Chandra probes high-voltage auroras on Jupiter

Mar 02, 2005
Chandra probes high-voltage auroras on Jupiter

Scientists have obtained new insight into the unique power source for many of Jupiter's auroras, the most spectacular and active auroras in the Solar System. Extended monitoring of the giant planet with NASA's Chandra X-ray Observatory detected the presence of highly charged particles crashing into the atmosphere above its poles.

Image: see caption below.

X-ray spectra measured by Chandra showed that the auroral activity was produced by ions of oxygen and other elements that were stripped of most of their electrons. This implies that these particles were accelerated to high energies in a multimillion-volt environment above the planet's poles. The presence of these energetic ions indicates that the cause of many of Jupiter's auroras is different from auroras produced on Earth or Saturn.

"Spacecraft have not explored the region above the poles of Jupiter, so X-ray observations provide one of the few ways to probe that environment," said Ron Elsner of the NASA Marshall Space Center in Huntsville, Alabama, and lead author on a recently published paper describing these results in the Journal for Geophysical Research. "These results will help scientists to understand the mechanism for the power output from Jupiter's auroras, which are a thousand times more powerful than those on Earth."

Electric voltages of about 10 million volts, and currents of 10 million amps Р a hundred times greater than the most powerful lightning bolts Р are required to explain the X-ray observations. These voltages would also explain the radio emission from energetic electrons observed near Jupiter by the Ulysses spacecraft.

On Earth, auroras are triggered by solar storms of energetic particles, which disturb Earth's magnetic field. Gusts of particles from the Sun can also produce auroras on Jupiter, but unlike Earth, Jupiter has another way of producing auroras. Jupiter's rapid rotation, intense magnetic field, and an abundant source of particles from its volcanically active moon, Io, create a huge reservoir of electrons and ions. These charged particles, trapped in Jupiter's magnetic field, are continually accelerated down into the atmosphere above the polar regions where they collide with gases to produce the aurora, which are almost always active on Jupiter.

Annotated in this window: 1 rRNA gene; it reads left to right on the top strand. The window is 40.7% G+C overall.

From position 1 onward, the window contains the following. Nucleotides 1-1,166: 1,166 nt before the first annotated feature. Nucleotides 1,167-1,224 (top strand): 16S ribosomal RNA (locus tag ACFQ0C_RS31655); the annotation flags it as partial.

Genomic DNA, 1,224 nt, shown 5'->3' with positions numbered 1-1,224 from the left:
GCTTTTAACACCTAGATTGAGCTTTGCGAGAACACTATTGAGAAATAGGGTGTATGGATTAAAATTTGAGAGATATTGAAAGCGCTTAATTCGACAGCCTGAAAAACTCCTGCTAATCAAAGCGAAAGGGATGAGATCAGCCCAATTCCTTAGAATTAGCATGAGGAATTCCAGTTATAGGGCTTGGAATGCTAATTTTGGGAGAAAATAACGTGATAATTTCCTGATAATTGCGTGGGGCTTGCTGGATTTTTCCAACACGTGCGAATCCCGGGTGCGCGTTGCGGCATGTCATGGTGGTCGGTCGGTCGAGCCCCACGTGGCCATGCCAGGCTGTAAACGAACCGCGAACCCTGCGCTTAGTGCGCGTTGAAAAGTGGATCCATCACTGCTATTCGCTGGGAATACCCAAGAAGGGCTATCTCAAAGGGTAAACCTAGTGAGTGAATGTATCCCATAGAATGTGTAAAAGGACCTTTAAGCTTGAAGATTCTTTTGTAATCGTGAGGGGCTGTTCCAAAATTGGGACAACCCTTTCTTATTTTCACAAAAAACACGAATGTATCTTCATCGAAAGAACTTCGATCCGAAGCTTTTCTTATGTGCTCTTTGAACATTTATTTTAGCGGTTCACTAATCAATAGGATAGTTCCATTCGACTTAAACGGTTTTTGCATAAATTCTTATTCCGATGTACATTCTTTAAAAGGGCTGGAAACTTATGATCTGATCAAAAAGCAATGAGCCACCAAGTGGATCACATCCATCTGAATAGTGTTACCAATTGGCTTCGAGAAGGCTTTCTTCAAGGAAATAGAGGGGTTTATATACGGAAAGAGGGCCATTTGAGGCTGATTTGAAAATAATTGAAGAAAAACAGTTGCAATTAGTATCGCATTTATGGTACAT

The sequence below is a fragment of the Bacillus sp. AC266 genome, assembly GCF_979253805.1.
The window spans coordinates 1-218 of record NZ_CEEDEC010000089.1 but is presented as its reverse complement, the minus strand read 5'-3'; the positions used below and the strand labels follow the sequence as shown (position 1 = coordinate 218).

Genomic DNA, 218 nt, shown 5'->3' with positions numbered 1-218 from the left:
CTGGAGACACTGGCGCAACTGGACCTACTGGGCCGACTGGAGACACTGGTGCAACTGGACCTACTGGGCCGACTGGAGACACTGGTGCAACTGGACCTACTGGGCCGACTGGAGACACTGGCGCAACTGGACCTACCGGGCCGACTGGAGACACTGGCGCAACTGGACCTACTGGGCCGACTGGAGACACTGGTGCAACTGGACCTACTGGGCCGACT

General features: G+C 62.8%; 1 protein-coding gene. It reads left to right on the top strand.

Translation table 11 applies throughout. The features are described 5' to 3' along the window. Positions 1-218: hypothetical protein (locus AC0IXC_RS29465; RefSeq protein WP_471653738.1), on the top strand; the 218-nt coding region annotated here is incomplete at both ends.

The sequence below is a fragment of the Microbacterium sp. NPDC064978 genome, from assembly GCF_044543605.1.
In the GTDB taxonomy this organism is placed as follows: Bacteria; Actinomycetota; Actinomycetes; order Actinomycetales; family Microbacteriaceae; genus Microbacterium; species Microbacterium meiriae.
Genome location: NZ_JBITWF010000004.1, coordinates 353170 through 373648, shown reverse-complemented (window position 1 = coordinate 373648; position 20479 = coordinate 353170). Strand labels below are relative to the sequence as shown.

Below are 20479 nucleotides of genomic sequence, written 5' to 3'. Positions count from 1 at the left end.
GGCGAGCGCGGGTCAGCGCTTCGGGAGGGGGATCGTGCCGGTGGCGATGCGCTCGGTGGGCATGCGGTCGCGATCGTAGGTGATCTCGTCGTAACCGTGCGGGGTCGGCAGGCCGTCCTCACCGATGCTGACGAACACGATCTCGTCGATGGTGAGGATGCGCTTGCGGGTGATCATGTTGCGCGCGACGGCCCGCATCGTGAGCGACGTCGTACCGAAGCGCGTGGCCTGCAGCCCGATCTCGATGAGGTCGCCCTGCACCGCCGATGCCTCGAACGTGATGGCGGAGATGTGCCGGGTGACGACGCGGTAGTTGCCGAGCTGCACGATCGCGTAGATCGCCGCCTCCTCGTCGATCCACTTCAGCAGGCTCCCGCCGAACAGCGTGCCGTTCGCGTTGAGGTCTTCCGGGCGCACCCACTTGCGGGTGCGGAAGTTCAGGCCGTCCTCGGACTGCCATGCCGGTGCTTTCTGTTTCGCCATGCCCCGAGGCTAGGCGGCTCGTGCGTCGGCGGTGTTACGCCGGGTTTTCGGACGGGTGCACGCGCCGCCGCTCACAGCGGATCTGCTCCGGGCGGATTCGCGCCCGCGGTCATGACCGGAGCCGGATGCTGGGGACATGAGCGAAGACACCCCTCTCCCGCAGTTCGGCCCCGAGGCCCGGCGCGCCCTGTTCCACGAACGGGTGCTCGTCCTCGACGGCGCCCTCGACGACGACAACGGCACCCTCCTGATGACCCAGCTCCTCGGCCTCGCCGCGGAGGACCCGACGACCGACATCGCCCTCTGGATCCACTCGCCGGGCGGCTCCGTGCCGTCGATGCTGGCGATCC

If the particles responsible for the aurora came from the Sun, they should have been accompanied by large number of protons, which would have produced an intense ultraviolet aurora. Hubble ultraviolet observations made during the Chandra monitoring period showed relatively weak ultraviolet flaring. The combined Chandra and Hubble data indicate that this auroral activity was caused by the acceleration of charged ions of oxygen and other elements trapped in the polar magnetic field high above Jupiter's atmosphere.

Chandra observed Jupiter in February 2003 for four rotations of the planet (approximately 40 hours) during intense auroral activity. These Chandra observations, taken with its Advanced CCD Imaging Spectrometer, were accompanied by one-and-a-half hours of Hubble Space Telescope observations at ultraviolet wavelengths.

Image caption: Jupiter shows intense X-ray emission associated with auroras in its polar regions (Chandra image on left). Extended monitoring by Chandra showed that the auroral X-rays are caused by highly charged particles crashing into the atmosphere above Jupiter's poles.

The charged particles were primarily ions of oxygen and other elements that were stripped of most of their electrons, which implies that the ions were accelerated to high energies in a multimillion-volt environment above the planet's poles. Such high voltages indicate that the cause of many of Jupiter's auroras is different from auroras produced on Earth or Saturn.

The accompanying schematic illustrates how Jupiter's unusually frequent and spectacular auroral activity is produced. Jupiter's strong, rapidly rotating magnetic field (light blue lines) generates strong electric fields in the space around the planet. Particles (white dots) from Jupiter's volcanically active moon, Io, drift outward to create a huge reservoir of electrons and ions. These charged particles, trapped in Jupiter's magnetic field, are continually being accelerated (gold particles) down into the atmosphere above the polar regions, so auroras are almost always active on Jupiter.

Electric voltages of about 10 million volts, and currents of 10 million amps - a hundred times greater than the most powerful lightning bolts - are required to explain the auroras, which are a thousand times more powerful than those on Earth.

On Earth, auroras are triggered by solar storms of energetic particles, which disturb Earth's magnetic field. As shown by the swept-back appearance in the illustration, gusts of particles from the Sun also distort Jupiter's magnetic field, and on occasion produce auroras.

Credit: NASA/CXC/MSFC/R. Elsner et al.

Source: Chandra X-ray Center

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